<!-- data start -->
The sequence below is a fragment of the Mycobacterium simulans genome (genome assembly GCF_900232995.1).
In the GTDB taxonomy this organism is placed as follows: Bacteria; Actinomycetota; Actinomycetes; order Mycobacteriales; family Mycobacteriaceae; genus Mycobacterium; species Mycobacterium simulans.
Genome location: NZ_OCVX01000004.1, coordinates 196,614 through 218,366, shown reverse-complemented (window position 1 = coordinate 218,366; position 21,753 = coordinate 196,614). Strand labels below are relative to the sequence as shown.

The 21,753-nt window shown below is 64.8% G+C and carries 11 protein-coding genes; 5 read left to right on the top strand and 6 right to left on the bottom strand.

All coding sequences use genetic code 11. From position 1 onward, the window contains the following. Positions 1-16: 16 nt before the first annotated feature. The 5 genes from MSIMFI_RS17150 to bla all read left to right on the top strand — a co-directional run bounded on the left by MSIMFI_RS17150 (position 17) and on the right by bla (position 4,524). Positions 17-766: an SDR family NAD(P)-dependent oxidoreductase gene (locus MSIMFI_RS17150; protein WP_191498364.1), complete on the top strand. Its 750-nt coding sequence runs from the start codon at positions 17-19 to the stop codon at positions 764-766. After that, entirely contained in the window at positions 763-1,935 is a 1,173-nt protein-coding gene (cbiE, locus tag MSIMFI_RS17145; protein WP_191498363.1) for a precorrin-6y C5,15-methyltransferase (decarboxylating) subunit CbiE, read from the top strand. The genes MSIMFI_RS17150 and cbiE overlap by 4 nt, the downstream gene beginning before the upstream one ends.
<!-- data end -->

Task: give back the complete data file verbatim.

The sequence below is a fragment of the Mycobacterium simulans genome (genome assembly GCF_900232995.1).
In the GTDB taxonomy this organism is placed as follows: Bacteria; Actinomycetota; Actinomycetes; order Mycobacteriales; family Mycobacteriaceae; genus Mycobacterium; species Mycobacterium simulans.
Genome location: NZ_OCVX01000004.1, coordinates 196,614 through 218,366, shown reverse-complemented (window position 1 = coordinate 218,366; position 21,753 = coordinate 196,614). Strand labels below are relative to the sequence as shown.

The 21,753-nt window shown below is 64.8% G+C and carries 11 protein-coding genes; 5 read left to right on the top strand and 6 right to left on the bottom strand.

All coding sequences use genetic code 11. From position 1 onward, the window contains the following. Positions 1-16: 16 nt before the first annotated feature. The 5 genes from MSIMFI_RS17150 to bla all read left to right on the top strand — a co-directional run bounded on the left by MSIMFI_RS17150 (position 17) and on the right by bla (position 4,524). Positions 17-766: an SDR family NAD(P)-dependent oxidoreductase gene (locus MSIMFI_RS17150; protein WP_191498364.1), complete on the top strand. Its 750-nt coding sequence runs from the start codon at positions 17-19 to the stop codon at positions 764-766. After that, entirely contained in the window at positions 763-1,935 is a 1,173-nt protein-coding gene (cbiE, locus tag MSIMFI_RS17145; protein WP_191498363.1) for a precorrin-6y C5,15-methyltransferase (decarboxylating) subunit CbiE, read from the top strand. The genes MSIMFI_RS17150 and cbiE overlap by 4 nt, the downstream gene beginning before the upstream one ends.